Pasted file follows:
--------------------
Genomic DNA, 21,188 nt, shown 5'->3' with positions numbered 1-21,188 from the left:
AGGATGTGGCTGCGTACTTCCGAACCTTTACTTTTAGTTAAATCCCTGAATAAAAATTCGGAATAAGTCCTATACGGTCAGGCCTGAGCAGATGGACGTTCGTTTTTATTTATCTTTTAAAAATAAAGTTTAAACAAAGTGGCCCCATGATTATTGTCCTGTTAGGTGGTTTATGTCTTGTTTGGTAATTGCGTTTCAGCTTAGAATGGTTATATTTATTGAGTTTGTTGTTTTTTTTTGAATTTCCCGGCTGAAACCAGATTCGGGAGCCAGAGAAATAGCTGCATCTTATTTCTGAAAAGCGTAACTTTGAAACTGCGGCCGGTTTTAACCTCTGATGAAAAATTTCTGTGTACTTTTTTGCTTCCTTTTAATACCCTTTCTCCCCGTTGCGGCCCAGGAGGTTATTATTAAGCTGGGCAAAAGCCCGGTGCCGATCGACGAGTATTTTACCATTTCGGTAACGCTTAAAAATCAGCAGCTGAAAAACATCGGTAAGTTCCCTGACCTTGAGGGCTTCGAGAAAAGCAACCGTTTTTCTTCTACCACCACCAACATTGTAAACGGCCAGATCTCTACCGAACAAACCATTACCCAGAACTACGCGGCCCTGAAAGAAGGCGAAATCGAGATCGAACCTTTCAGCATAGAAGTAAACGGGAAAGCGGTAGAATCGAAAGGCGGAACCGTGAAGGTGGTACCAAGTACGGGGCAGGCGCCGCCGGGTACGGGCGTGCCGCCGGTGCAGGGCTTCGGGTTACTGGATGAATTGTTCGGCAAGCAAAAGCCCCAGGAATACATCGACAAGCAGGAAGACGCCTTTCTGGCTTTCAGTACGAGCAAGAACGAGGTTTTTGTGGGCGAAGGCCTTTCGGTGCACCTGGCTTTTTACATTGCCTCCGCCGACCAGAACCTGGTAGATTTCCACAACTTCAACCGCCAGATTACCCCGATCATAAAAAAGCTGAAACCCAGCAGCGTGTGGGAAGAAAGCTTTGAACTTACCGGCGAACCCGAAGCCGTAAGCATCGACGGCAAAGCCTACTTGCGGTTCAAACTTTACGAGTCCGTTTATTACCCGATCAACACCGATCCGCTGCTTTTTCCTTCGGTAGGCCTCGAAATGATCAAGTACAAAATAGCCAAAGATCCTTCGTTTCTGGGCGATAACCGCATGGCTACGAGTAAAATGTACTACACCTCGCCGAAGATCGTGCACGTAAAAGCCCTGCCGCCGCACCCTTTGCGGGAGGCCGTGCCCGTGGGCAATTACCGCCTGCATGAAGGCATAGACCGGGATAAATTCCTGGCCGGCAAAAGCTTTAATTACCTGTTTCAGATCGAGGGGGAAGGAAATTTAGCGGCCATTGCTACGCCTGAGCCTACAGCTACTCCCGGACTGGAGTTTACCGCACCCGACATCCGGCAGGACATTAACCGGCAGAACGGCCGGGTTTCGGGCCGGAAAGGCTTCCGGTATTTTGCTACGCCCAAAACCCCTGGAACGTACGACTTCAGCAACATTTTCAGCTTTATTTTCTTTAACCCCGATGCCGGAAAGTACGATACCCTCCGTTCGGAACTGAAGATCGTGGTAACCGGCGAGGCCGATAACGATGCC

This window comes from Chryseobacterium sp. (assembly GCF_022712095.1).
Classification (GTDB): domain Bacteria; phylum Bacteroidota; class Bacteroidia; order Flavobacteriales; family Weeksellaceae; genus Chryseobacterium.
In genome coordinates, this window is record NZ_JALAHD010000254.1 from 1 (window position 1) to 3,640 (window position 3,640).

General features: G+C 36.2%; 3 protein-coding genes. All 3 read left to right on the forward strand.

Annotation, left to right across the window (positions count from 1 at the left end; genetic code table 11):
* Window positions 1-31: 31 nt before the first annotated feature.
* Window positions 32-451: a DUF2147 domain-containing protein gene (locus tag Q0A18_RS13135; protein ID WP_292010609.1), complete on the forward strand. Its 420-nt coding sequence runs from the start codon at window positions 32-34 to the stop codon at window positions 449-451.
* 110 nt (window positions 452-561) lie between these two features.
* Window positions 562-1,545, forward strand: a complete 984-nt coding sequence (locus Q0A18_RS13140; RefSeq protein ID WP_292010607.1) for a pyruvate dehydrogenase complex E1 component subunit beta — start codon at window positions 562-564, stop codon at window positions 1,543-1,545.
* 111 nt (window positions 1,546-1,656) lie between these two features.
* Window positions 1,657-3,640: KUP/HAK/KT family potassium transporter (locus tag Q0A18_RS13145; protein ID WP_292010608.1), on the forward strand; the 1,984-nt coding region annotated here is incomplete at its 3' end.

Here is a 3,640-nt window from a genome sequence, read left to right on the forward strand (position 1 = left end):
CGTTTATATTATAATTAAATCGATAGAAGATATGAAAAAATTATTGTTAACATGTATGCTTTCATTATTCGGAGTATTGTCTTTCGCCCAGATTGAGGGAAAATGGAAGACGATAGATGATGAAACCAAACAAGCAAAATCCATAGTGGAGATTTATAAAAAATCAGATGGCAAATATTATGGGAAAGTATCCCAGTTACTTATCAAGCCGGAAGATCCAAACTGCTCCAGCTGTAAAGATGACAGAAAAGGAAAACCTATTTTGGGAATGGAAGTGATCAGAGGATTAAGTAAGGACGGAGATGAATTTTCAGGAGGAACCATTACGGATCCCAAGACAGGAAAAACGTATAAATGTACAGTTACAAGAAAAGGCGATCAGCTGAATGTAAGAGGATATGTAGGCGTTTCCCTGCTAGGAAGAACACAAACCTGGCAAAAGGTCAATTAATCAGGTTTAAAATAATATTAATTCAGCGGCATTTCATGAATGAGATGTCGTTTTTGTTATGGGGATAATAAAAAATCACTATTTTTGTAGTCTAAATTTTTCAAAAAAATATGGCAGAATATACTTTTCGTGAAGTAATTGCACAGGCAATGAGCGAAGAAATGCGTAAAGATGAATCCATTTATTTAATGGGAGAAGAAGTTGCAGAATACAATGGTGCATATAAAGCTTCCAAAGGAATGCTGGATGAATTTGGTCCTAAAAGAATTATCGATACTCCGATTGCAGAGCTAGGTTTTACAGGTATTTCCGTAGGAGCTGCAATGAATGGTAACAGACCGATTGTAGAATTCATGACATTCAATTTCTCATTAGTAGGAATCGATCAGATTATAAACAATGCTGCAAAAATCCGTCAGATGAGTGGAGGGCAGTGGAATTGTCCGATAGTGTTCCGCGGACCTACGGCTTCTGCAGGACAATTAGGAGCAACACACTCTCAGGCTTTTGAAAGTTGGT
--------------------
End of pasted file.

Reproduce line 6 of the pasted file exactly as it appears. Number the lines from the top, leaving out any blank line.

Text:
General features: G+C 36.2%; 3 protein-coding genes. All 3 read left to right on the forward strand.